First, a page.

I continued my collecting ways when I took a job at West Virginia University in 1995. In that first year I found everything from a Channel F to a Colecovision. Meanwhile, on a trip to my older sister’s house for Thanksgiving in 1995, I found an Atari 7800 at an indoor flea market in Indianapolis while visiting friends and then I got to my sister’s house and asked my her about their old TI-99/4A computer, I got that as well as the SNES and Genesis they could not trade in because everyone – including them – had Playtations.

Eventually, I got a Playstation too. I bought an NES from a friend. I picked up a 3D0 and a Jaguar used at EB. I got the EA2001 fixed. And I acquired just everything else -- like the Virtual Boy I picked up at #RGVC-con in Dayton, Ohio in October 1996. I got into other systems as time went along and got them used, like the Xbox, PS2, and Gamecube.

I did do some bartering – my flipped a Microvision for an N64 and a Vectrex for a Dreamcast.

I loved to learn portables as well. I got a Game Gear. I found myself one of those Lynx. I even got a Gameboy.
Finally, in April 2007, I bought only the second new system of my life – that little white box of joy known as a Wii. Presently I have over 300 games for it.

My current (approximate inventory) is:
Atari 2600 (500 games)
Atari 5200 (55)
Atari 7800 (60)
Atari Lynx (36)
Atari Jaguar with CD (40, 4)
Atari 8-bit (120+)
Colecovision (100+)
Intellivision (130)
Mattel Aquarius (10)
Odyssey 2 (60)
EA2001 (23)
Bally Astrocade (20)
Fairchild Channel F (26) (sound needs repair)
APF MP 1000 (10?)
Commodore 64 (125+)
Commodore Vic-20 (20)
TI 99/4A (100+)
TRS-80 CoCo (40-50)
NES (400-420)
Super Nintendo (50)
Nintendo 64 (60)
Nintendo Gamecube (80)
Wii (300)
Gameboy – Pocket, Light, and Color (plus non-working original) (35)
Gameboy Advance – GBA, GBA SP and GBA SP 1000 (50)
DS (60 plus my son has 15)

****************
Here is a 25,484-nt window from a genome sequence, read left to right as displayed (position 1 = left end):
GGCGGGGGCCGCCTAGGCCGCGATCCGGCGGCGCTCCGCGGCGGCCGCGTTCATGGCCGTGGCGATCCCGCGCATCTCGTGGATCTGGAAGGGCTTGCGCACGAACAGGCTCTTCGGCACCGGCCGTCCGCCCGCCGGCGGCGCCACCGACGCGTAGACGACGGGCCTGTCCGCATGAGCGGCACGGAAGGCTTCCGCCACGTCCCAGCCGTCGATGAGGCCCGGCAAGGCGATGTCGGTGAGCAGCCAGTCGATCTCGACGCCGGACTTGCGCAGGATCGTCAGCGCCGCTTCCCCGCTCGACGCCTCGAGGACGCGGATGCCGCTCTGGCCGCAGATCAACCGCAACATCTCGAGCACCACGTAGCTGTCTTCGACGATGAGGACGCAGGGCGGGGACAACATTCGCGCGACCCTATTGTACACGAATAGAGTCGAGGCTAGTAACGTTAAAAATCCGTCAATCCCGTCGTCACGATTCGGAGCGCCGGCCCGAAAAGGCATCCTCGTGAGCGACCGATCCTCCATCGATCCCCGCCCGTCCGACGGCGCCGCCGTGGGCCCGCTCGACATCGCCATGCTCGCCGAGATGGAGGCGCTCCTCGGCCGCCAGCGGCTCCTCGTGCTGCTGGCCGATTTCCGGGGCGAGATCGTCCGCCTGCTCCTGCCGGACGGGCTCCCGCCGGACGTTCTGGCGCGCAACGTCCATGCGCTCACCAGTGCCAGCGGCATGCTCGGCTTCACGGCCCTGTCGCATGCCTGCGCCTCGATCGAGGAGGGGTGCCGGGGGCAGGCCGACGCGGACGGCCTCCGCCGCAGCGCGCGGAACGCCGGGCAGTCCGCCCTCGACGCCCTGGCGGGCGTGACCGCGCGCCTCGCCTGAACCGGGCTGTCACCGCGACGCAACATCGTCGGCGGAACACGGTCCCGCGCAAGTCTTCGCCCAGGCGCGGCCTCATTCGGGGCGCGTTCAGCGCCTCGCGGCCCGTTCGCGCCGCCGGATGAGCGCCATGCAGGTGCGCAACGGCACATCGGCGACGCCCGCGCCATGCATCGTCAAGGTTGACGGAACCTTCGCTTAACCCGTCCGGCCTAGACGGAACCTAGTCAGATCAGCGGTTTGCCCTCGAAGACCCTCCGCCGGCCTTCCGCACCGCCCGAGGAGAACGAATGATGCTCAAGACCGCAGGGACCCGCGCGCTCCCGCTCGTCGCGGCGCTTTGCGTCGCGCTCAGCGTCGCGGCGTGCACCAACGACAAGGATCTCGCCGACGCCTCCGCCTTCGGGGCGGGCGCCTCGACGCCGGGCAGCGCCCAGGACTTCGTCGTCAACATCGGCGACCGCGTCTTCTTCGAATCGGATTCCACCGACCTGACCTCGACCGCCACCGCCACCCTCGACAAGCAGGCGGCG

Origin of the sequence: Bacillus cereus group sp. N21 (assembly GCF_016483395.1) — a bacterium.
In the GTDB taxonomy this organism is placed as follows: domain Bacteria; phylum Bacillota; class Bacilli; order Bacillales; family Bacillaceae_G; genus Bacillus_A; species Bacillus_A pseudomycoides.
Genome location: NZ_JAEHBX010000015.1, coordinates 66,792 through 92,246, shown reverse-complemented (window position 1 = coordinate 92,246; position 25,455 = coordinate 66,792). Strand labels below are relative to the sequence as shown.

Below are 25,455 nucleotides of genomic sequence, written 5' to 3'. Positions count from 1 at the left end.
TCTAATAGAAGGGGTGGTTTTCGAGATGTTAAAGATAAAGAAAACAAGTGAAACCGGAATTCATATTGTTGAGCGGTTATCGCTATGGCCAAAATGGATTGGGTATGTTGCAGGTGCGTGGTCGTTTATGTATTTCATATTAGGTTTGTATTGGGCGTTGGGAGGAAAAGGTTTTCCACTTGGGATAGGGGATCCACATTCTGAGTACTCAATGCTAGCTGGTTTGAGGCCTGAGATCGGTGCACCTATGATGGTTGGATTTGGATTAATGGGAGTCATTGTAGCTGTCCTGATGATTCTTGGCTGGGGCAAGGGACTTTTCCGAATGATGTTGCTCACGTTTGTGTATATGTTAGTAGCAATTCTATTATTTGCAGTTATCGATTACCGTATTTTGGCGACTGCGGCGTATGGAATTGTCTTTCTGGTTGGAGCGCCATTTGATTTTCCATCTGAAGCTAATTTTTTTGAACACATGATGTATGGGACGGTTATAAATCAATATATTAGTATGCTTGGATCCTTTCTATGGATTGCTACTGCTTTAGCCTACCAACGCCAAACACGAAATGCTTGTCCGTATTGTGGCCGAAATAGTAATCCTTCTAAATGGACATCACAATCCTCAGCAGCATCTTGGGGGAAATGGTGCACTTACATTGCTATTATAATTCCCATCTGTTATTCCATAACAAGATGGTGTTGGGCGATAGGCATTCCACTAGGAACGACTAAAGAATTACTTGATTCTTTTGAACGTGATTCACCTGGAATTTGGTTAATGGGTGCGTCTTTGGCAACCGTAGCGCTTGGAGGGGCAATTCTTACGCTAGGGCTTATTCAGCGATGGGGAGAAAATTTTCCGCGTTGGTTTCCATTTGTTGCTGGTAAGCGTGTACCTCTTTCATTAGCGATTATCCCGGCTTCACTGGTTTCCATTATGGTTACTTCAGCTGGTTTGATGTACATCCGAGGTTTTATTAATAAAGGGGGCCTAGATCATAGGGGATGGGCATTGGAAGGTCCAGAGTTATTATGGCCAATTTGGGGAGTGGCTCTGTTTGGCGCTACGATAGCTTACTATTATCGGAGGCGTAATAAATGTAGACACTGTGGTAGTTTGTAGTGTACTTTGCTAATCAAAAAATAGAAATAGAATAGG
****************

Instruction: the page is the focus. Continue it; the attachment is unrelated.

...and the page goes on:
3DS (7 – my son’s)
Sega Master System (100 +)
Sega Genesis with CD and 32X (100, 15, 10, 2)
Sega Saturn (almost 300 including imports)
Sega Dreamcast (140-150)
Sega Game Gear (100 +)
3D0 (80-100)
Playstation (50-75)
PS2 (40-50)
Xbox (75)
Various Pong Machines (including an Atari Pinball and two Unisonic T-2000s)
(Not fully functional original Magnovox Odyssey with six game cards)


I am Mario.

I like to jump around, and would lead a fairly serene and aimless existence if it weren't for my friends always getting into trouble. I love to help out, even when it puts me at risk. I seem to make friends with people who just can't stay out of trouble.

Wii Friend Code: 1624 6601 1126 1492


blkfish92 said:
My first console was when I was 7 and I got an n64 for Christmas with Hot wheels 64!!

Lol! That was the game you got? It had to have been on sale or something. What was the second game?




Nintendo Entertainment System











Gamecube again





Sega Master System that does not work.


Add 360 in there somewhere.


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mike_intellivision said:
<old school history>

Wow, it's amazing the breadth of gaming richness we have on the forum. You're a huge collector! So, question is, when do I come over to your house to hang out?

And... you have a Fairchild Channel F oO I thought those were only sold in Europe.

Anyway, really cool story.